The 500 Car Dilemma

Sam Pack’s assemblage of automobiles could fill a municipal garage. But even Dallas collectors have to downsize sometime.

A light mist falls from low gray clouds, but inside Sam Pack’s private car museum in Dallas, it is as bright as if the sun blazed above. Mustangs, Bel Airs, Thunderbirds, Cobras, and dozens more shine under the overhead lights. A man feather-dusts them, though there is not a speck of dirt in the place.

Pack, a Dallas-area Ford dealer, has a staggering personal collection of cars: 500 fill this museum and three other facilities around the city. His collection is so big it defies categorization, though there is a heavy influence of American cars from the 1950s, particularly Fords and Chevys. He owns 40 marques ranging from A (American Bantam) to Z (Zephyr). He has racecars and pace cars, customs and concepts, Pontiacs, Pierce-Arrows, Plymouths, and Porsches. His cars date from a 1912 Ford Model T to a 2015 Ford Mustang—he was scheduled to receive the first one off the assembly line this year.

Pack employs five people whose sole job is to maintain the cars. But now the moment every collector dreads has come: His collection has gotten too big to handle, and it is time for Pack to cut back. Making the initial decision to cull his collection was extremely difficult. Deciding what to sell—130 cars, and counting—has not been much easier, a fact that became crystal clear as Pack toured his collection.

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With white hair, a ready smile, and cuff links shaped like 1957 Ford Thunderbirds, Pack, 77, is an engaging guide. He grew up in Stephenville, Texas, in the golden age of the auto industry, and he loved cars as a kid. “It’s in my DNA,” he says.

Around age 20, he began trading them. For years, his collection consisted of two cars: a 1966 Ford Galaxie and a 1964 Thun

derbird. Then 12 years ago, the size of his collection exploded: The fuse was lit by a 1939 Ford Deluxe two-door convertible coupe, which Pack coveted for its iconic look and its historic significance—it was the last year of the rumble seat and the first year of hydraulic brakes.

“I had looked and looked and looked and could not find one that would please me,” he says. After two years of hunting for the car, Pack was at an auction in Dallas when he ran into a friend who had a friend who had a perfect 1939 Ford in his collection. Pack bought it, plus two other cars from that era. Those three were quickly followed by the purchase of 10 more at auction. “From there on, it was a buying spree,” he says. He laughs when asked how he went from two to 500 so quickly.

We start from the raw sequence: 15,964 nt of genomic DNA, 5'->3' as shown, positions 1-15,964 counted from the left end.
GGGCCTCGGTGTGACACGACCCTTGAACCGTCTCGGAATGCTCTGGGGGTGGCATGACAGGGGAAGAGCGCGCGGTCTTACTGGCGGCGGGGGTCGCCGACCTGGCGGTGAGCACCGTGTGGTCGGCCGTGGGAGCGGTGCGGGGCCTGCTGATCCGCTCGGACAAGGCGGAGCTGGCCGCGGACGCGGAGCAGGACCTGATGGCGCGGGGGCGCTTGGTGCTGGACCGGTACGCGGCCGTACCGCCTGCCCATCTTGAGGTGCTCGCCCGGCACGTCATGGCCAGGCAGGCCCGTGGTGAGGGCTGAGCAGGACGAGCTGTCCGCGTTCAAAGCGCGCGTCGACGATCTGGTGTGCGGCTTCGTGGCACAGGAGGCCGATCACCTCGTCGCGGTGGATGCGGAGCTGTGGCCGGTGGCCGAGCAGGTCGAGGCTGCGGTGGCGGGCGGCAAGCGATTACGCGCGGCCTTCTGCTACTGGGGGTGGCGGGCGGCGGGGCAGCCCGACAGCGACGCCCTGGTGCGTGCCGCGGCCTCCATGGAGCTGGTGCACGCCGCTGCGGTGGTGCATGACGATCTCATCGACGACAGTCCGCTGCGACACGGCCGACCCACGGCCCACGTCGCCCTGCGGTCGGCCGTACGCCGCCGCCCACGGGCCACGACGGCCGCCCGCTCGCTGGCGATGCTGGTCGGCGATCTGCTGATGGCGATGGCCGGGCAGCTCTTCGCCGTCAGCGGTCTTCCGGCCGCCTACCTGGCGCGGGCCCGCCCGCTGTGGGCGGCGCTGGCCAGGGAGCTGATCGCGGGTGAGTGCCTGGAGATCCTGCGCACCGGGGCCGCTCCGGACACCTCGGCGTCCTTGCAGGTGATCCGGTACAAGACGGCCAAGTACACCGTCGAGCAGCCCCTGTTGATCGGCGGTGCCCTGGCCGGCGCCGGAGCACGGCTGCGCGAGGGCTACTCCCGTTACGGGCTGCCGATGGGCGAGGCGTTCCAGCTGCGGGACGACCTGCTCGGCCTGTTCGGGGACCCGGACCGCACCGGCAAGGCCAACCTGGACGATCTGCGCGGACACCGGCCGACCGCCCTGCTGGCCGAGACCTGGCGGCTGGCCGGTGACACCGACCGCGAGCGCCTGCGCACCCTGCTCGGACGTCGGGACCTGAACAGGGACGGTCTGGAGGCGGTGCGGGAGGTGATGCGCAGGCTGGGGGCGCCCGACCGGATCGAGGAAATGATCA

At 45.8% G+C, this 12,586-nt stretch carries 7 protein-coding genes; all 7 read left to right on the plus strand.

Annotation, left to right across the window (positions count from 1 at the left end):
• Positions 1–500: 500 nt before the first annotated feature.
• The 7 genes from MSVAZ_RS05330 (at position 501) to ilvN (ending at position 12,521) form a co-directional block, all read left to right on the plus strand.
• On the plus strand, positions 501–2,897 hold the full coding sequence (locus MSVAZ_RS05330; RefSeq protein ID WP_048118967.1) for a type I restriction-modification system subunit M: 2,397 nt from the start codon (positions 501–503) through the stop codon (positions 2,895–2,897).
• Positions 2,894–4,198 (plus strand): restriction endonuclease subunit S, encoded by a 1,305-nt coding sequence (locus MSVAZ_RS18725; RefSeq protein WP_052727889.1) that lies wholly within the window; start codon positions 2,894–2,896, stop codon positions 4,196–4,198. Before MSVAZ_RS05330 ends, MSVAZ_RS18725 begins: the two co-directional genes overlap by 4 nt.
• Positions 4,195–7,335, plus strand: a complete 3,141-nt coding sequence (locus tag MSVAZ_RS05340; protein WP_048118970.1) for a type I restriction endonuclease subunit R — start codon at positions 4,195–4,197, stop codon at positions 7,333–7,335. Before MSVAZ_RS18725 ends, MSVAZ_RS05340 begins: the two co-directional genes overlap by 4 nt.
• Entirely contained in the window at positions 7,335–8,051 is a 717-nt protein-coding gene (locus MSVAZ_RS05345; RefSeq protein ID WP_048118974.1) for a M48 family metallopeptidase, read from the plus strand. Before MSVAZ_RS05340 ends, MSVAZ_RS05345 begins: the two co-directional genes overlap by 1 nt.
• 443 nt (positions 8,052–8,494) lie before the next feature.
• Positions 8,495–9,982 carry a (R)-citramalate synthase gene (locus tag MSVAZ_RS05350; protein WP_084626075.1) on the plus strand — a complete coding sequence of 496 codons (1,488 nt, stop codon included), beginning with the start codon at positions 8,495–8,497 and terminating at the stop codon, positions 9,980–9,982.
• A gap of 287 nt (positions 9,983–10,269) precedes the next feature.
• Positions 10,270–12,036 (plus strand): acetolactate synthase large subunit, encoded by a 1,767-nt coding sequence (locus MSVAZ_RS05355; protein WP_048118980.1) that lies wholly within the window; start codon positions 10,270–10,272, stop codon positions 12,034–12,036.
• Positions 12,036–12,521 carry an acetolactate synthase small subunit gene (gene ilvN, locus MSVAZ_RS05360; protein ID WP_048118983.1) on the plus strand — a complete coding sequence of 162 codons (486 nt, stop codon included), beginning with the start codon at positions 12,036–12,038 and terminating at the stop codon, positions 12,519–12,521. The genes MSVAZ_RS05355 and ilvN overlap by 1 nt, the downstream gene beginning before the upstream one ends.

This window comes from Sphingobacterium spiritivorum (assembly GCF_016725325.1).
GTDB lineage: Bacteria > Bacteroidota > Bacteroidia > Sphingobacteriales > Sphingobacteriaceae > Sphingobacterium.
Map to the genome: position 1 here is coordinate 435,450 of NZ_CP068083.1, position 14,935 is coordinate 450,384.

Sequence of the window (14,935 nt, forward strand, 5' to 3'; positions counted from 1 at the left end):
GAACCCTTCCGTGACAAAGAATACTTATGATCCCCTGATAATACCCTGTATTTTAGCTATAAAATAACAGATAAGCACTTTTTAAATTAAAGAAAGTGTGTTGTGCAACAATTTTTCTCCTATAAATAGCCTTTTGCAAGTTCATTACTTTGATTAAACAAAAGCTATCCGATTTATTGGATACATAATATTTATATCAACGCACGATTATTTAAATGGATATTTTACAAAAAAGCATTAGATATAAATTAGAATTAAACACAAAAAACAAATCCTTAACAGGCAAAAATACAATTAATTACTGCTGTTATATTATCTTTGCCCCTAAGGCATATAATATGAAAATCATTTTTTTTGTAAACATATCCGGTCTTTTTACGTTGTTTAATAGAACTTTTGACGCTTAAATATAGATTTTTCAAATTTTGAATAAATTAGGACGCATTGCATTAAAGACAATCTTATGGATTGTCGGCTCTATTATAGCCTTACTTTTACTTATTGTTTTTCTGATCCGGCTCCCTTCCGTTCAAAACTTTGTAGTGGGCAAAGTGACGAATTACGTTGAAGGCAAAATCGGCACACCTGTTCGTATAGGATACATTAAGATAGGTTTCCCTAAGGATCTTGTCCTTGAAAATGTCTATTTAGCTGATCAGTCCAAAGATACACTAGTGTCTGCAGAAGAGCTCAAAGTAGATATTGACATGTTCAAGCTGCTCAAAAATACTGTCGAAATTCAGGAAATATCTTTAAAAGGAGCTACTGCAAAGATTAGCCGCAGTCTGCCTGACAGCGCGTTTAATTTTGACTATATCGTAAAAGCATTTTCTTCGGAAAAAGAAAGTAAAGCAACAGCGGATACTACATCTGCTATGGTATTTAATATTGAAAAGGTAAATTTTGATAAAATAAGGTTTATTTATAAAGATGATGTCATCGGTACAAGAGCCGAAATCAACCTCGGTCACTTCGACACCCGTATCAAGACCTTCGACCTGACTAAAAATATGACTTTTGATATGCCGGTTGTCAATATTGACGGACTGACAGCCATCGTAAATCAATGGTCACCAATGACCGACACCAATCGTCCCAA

“That’s a great question,” he says. “I would just say I was bitten by the bug.”

He had always been passionate about cars, but suddenly he had unlocked a desire to build an exquisite collection. At first, he collected only Fords, but once he decided to open a museum he expanded his collection’s scope. But when he adds, “I’ve overdone it,” he means it. He plans to winnow his collection to about 250 by selling more than 130 cars through RM Auctions in November and an additional 100 in a second sale, though details of that have not been released. He will consolidate the rest into two private museums, which will be next to each other in Dallas. Then he will continue collecting cars, but he insists that he will sell as many as he buys.

Ian Kelleher, the RM sales manager who is working with Pack, has seen big collections before, but never one where so many cars are so remarkable. “I’ve never seen a collection of this magnitude at this level of quality,” he says. Pack has made and remade his “sell list,” adding and subtracting cars as he wrestles with himself over what to keep. “I change my mind every time I go through it,” he says.

Only a few cars were relatively easy to let go: One of them is a DeLorean. He bought it because of its collectibility, not because he particularly wanted it—a rare decision on his part. So that is on the sell list. And even that was not a decision he made with 100 percent confidence.

Pack also wants to maintain variety, so many of the cars he has decided to sell are duplicates. For example, his collection includes more than 30 Ford Thunderbirds and 30 Chevrolet Bel Airs, plus a dozen Corvettes and seven Shelby Cobras. Eliminating duplication makes his decisions somewhat easier; he is having a hard time coming up with reasons on his own. “If I didn’t have a specific objective, I wouldn’t get rid of any of them,” he says.

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Painted to look like a 1950s diner with a seating area to match, the Pack Automotive Museum holds about 100 of his cars. It is open for free to charitable organizations, which use it often for fund-raisers. Pack’s daily driver is a Ford Expedition—he does not drive any of the cars in his collection. “Most of these cars are show cars. The last thing you want to do is get them out in Dallas traffic,” he says. He thinks on that topic for a second, like a car idling at a light. “It would be a lot of fun, but not something we would want to do.”